Talk about prescient.
Jonsson and Wennerlind’s book describes several strands of resistance to cornucopianism, from Thomas More’s Utopia to recent challenges from ecological, feminist, and anarchist thinkers.
What the world needs right now, argue the authors, is more Finitarianism. Instead of charging ahead with exploiting nature and expanding our wants, we need to repair the harm we’ve done and work to prevent further damage.
The authors point to a few economists who have begun to recognize the threat economic growth poses to the planet and the role that economics has played in driving an unsustainable approach to natural resources – but it’s a pretty short list. Their history of Finitarian movements offers blueprints for new ways of considering the economy and nature.
For current inspiration, Jonsson and Wennerlind cite the Planetary Boundaries model as a useful framework for allowing humans to thrive without exploiting and destroying nature, part of a movement to rethink the purpose of the economy. They also point to Earth System science – the interdisciplinary study of the interconnected parts of the environment — as a promising tool for recognizing how the ideologies of maximum efficiency, infinite substitutability, and infinite growth threaten the intricate processes that make the planet inhabitable.
Despite these promising signs, the authors point out that neoclassical economists still hold onto a belief in human mastery of nature that turns a blind eye to the planetary crisis.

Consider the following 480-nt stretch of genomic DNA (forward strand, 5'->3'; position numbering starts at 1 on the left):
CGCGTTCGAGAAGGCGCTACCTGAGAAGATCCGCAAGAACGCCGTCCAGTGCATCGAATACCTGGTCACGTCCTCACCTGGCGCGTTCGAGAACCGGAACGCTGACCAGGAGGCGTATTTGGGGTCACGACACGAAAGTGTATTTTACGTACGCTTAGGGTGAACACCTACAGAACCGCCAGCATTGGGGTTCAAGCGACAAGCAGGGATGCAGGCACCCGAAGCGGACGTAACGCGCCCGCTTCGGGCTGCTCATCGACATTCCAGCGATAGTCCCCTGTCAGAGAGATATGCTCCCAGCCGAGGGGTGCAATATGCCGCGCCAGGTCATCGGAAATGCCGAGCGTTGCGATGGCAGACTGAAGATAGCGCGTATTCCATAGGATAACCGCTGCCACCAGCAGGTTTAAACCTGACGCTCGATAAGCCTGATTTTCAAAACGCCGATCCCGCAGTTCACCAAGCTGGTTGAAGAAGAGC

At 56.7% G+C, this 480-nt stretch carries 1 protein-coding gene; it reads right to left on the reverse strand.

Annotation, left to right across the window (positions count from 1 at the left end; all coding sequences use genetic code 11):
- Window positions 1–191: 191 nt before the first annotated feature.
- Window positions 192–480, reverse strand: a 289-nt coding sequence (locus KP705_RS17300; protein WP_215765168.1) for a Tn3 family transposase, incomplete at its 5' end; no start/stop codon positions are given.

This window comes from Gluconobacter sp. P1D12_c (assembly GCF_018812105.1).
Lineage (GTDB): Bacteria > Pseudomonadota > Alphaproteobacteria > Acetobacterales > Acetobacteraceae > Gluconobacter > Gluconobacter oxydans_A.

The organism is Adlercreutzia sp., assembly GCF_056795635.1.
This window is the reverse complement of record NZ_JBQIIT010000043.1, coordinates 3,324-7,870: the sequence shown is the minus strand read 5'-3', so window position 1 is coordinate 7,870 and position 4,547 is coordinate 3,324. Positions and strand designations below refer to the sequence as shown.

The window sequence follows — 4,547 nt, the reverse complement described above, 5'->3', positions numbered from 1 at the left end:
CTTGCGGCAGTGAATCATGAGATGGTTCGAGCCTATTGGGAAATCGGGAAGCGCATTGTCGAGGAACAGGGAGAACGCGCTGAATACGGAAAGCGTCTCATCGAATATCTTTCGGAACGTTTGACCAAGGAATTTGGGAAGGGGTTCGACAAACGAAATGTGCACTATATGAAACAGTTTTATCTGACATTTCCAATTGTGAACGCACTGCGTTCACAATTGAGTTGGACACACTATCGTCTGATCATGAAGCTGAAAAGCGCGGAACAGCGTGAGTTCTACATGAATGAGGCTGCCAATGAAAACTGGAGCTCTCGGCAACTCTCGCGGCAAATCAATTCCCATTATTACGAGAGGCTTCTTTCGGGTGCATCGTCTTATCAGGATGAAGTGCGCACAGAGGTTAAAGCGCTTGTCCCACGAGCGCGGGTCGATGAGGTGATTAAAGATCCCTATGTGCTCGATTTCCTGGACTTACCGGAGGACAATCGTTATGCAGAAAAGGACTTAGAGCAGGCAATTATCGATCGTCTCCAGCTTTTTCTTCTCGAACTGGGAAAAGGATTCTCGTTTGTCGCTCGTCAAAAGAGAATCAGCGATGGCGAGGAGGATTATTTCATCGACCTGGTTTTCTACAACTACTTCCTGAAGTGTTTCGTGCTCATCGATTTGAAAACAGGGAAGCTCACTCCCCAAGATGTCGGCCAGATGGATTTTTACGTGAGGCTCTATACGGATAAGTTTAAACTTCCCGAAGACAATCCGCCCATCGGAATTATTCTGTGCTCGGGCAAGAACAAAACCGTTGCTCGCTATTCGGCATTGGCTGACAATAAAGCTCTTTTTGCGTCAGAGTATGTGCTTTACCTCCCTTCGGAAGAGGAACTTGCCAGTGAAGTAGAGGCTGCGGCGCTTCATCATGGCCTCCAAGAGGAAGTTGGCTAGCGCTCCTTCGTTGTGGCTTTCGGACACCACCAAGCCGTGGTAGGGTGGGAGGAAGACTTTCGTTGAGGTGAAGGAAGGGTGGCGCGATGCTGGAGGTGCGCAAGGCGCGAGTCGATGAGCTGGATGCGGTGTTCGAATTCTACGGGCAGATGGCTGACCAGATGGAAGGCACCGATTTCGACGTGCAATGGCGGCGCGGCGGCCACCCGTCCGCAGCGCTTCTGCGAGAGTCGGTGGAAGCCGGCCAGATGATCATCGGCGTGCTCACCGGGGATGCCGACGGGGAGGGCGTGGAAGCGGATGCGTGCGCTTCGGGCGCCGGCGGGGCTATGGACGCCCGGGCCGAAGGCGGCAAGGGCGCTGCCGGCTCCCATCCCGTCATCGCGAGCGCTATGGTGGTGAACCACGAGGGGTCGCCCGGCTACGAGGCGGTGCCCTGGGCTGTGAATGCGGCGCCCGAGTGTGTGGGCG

Bottom line: Scarcity warns that if we stay bent on harnessing nature to fulfill our limitless desires, those desires won’t matter much because in the end we’ll destroy ourselves, and a lot of the natural world, too. Our ignorance of nature’s complexities, plus the continuation of harmful economic ideologies, threaten the stable functioning of Earth, but with Finitarian approaches, Jonsson and Wennerlind are hopeful that we can envision a future beyond the endless multiplying of our material wants and enter a collaborative partnership with nature.
The good news: although the authors acknowledge that the conflict between Cornucopians and Finitarians is still playing out, they write that “the planet itself now seems to weigh in on the side of the Finitarians.” Is that enough to convince mainstream economists?
Meanwhile, smoke from Canada’s wildfires has drifted down into the southern United States and as far away as Europe, covering millions in toxic haze. There is little doubt that human carelessness is a major cause of the phenomenon and that until humans can change course, we’d better get used to it.